Change, nothing stays the same
Unchained, yeah you hit the ground running
Change, and nothing stays the same
Unchained, yeah you hit the ground running
No, I don't ask for permission
This is my chance to fly
Maybe enough ain't enough for you
But it's my turn to try
- 'Unchained' Alex Van Halen, Edward Van Halen, David Lee Roth, Michael Anthony (Van Halen) 1981
What a Week?
Where do we go from here? Who can know? Too many questions.
The week through Thursday was, from the perspective of traders, investors, economists, baseball nerds and especially math kids (I think of myself as all five), so very interesting. First, let me say that as this abbreviated baseball season winds down and my beloved New York Mets (who won last night) edge ever closer to their annual extinction event that I prep my New York Yankee cap for the postseason. You see, I am not one of those Mets fan/Yankees haters. I root for New York until New York is out of it completely. I grew up in Queens. Went to school in Brooklyn. Worked in Manhattan. Most of my life. The Mets grew up in Queens, too, though they were born in Manhattan. The Yankees played in Queens for two years while I was still an adolescent.
I practically lived at Shea Stadium for those two glorious summers. My parents knew where I was. Tickets were $1.25. I could get in, by a scorecard, a hot dog and a Coca-Cola for less than five bucks. I ran the second-largest New York Daily News route in Queens before school at that time. So, I was the richest pre-teen in my working-class neighborhood. My friends had to ask their parents for money, so sometimes I had to pay to get them in.
Somebody played at Shea every day for two summers. I made all the day games. In 1975, both Tom Seaver and Catfish Hunter had tremendous seasons.... in Queens. It was magic. By the way, I was also a New York Jets fan growing up. That team, that league betrayed both my home, Queens and the City of New York itself in 1984. I have never been a die-hard fan of any NFL team since. In my opinion, the legendary Black Knights of the Hudson are New York's real football team. Just an FYI, because you obviously follow business news, SoFi's CEO, Anthony Noto, was not just any Army football player, he was one of the best linebackers I have ever seen. True story.
This has been an undeniably interesting week for baseball fans, but it has been a tough week for traders. Maybe a little less trying for investors as they have patience on their side, a certainly perplexing, angst-provoking week for economists, and a just delicious few days for math kids who spend their time making statistical comparisons and look at charts all day.
Take Thursday, for instance. Thursday was an "up" day on decent trading volume. Does that tell the story? The day started out shrouded in darkness, after the Department of Labor put a disappointing weekly jobless report to the tape. Then there was a rally, then an early afternoon sell-off, and then finally a rally into the close. Where does this leave the math kids? In an odd spot. Let me explain.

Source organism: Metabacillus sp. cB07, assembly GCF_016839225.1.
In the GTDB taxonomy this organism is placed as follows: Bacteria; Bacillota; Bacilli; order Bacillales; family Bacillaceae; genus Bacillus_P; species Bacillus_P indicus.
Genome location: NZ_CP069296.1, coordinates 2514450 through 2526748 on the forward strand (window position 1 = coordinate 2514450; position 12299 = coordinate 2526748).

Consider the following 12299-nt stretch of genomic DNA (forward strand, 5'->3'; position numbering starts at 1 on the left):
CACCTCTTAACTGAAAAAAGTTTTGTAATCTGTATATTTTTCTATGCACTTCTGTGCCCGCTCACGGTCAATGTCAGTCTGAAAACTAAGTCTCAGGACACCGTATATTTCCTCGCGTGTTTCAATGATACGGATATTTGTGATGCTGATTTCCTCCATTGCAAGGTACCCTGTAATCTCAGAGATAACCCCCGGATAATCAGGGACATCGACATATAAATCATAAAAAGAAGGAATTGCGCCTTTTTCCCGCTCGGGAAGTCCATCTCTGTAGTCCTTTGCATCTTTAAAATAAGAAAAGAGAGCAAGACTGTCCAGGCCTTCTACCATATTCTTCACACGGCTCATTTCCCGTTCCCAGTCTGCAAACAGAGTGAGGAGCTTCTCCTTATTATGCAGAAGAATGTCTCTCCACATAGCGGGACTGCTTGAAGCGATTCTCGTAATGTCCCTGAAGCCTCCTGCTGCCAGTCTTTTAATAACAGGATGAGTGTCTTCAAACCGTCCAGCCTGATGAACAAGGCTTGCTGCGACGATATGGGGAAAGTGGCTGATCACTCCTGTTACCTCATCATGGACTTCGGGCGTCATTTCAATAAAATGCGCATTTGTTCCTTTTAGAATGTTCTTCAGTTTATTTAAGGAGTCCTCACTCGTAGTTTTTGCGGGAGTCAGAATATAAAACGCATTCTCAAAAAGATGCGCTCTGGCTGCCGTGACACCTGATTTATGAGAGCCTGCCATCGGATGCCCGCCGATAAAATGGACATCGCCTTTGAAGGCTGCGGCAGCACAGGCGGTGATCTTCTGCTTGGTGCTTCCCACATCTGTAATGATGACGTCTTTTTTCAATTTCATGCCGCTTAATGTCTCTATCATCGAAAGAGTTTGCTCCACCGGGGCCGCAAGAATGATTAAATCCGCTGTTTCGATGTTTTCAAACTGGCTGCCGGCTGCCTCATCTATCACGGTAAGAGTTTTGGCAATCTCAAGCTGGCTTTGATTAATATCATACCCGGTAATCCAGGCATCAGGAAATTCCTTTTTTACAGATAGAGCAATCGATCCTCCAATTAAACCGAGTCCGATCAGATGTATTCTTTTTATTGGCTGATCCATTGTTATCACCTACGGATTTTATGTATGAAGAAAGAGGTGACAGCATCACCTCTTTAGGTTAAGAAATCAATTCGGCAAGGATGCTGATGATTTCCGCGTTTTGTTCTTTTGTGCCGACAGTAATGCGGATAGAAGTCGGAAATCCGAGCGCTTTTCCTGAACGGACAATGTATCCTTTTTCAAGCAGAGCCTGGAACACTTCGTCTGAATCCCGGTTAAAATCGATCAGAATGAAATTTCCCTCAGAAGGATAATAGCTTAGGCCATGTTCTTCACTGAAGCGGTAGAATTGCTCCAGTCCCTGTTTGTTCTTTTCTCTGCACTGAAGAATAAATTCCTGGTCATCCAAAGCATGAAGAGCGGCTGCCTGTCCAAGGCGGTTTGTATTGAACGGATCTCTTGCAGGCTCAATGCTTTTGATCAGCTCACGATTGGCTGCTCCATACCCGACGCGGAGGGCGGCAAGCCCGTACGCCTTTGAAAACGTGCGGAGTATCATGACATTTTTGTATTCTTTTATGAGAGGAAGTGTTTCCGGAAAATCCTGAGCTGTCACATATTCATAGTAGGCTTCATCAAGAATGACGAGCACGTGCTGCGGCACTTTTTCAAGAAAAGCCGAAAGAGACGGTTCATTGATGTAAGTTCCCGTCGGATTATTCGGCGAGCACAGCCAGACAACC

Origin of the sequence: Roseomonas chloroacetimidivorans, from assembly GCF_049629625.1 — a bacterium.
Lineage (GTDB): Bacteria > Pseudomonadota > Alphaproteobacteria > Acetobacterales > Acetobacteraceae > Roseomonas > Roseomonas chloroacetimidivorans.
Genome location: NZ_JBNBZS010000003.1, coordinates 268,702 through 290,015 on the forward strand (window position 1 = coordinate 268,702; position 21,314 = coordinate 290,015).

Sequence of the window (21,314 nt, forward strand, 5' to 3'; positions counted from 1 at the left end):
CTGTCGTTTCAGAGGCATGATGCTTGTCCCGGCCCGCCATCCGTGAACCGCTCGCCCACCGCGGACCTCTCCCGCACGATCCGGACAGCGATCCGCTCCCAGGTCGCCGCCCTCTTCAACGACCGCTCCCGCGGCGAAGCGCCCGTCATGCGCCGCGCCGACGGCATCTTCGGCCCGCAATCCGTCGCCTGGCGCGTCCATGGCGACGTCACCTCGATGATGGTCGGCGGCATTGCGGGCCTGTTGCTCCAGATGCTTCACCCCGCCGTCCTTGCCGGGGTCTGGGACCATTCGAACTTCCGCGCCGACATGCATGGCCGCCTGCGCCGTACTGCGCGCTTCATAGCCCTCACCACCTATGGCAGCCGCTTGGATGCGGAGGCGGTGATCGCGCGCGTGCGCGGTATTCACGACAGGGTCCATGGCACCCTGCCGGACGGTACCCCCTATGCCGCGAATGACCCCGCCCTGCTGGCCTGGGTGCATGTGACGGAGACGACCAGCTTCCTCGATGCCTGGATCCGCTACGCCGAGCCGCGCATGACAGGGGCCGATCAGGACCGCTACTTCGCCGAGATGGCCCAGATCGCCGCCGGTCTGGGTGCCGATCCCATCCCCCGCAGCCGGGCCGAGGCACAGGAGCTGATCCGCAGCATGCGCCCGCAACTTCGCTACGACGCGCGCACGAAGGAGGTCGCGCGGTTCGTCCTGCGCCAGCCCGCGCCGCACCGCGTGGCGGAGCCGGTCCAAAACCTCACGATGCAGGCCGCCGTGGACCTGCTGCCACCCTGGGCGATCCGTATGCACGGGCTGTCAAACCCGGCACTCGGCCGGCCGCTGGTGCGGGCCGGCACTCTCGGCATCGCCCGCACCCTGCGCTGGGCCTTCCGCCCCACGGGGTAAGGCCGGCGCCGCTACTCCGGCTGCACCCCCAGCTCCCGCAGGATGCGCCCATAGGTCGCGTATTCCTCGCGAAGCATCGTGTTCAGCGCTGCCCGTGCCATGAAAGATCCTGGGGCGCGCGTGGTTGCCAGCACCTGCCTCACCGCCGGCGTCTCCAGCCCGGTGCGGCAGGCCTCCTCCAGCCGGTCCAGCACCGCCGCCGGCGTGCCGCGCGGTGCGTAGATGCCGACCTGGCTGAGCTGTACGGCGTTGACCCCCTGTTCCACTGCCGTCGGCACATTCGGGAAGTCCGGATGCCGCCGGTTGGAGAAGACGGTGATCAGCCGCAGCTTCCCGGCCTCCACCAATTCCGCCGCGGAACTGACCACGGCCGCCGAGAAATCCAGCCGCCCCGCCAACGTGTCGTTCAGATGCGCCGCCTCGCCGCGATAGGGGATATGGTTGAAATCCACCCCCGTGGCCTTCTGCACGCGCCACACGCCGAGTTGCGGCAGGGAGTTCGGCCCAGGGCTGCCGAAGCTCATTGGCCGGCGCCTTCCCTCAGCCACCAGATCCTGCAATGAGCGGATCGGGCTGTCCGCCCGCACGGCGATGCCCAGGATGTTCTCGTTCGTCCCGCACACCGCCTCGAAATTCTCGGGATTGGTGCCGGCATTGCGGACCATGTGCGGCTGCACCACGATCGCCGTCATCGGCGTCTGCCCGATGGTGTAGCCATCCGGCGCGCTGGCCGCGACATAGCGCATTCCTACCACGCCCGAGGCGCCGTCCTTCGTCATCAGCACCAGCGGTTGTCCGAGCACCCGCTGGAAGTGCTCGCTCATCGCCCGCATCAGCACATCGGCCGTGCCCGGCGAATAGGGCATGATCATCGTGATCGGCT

Lows of the week, where and how they happen, do matter. The S&P 500, while closing up 0.3% on Thursday, created a new low for the week earlier in the day. Beyond the S&P 500, which is justifiably our focus from 10,000 feet, the Dow Jones Industrials, Dow Jones Transports, S&P 400, S&P 600 and Russell 2000 are all in the same boat. New lows for the week on Thursday. By the way, the small and mid-cap indices essentially closed unchanged (not unchained) for the day, up less than a smidge.
This is where the Nasdaq 100 and the Nasdaq Composite may have differentiated themselves. We won't really know until we hear two more bells, but both of these more tech-heavy measures of large-cap performance led the way on Thursday. Both of these indices also can backdate their lows of the week all the way to Monday. Same, by the way, for the Technology Select Sector SPDR ETF (XLK) . What does this tell the math kid? Think about it.
While investors appear to have rejected the March 23 through Sept. 2 uptrend due to a lack of continued fiscal support, the certainty of electoral uncertainty, increasing dollar valuations and rising caseloads of Covid-19 as well as a global state of sadness (not a joke), the rotation out of growth into value that made headlines just a couple weeks ago might be, in truth, rotating the other way already.... very subtly, under the guise of a pressured marketplace.
Earlier This Week
This week, we have discussed portfolio manager behavior quite a bit. We all know that both the 50-day and 200-day simple moving averages (SMAs) scare the snot out of these guys. They even have certain risk-averse reactions to these lines written into their algorithms. Would they chase Tuesday's rally? Would they lean into that rally? How much cash is appropriate? I think more cash than most, but I have felt that way for a long time. That's a byproduct of trading your own dough. Trapeze artist without a net. Most managers, if they underperform, they might lose some prestige, or maybe even if it's bad enough or often enough, their jobs. Forget out-performance -- we lose money, our families don't eat. The stakes are much higher when you are your employer.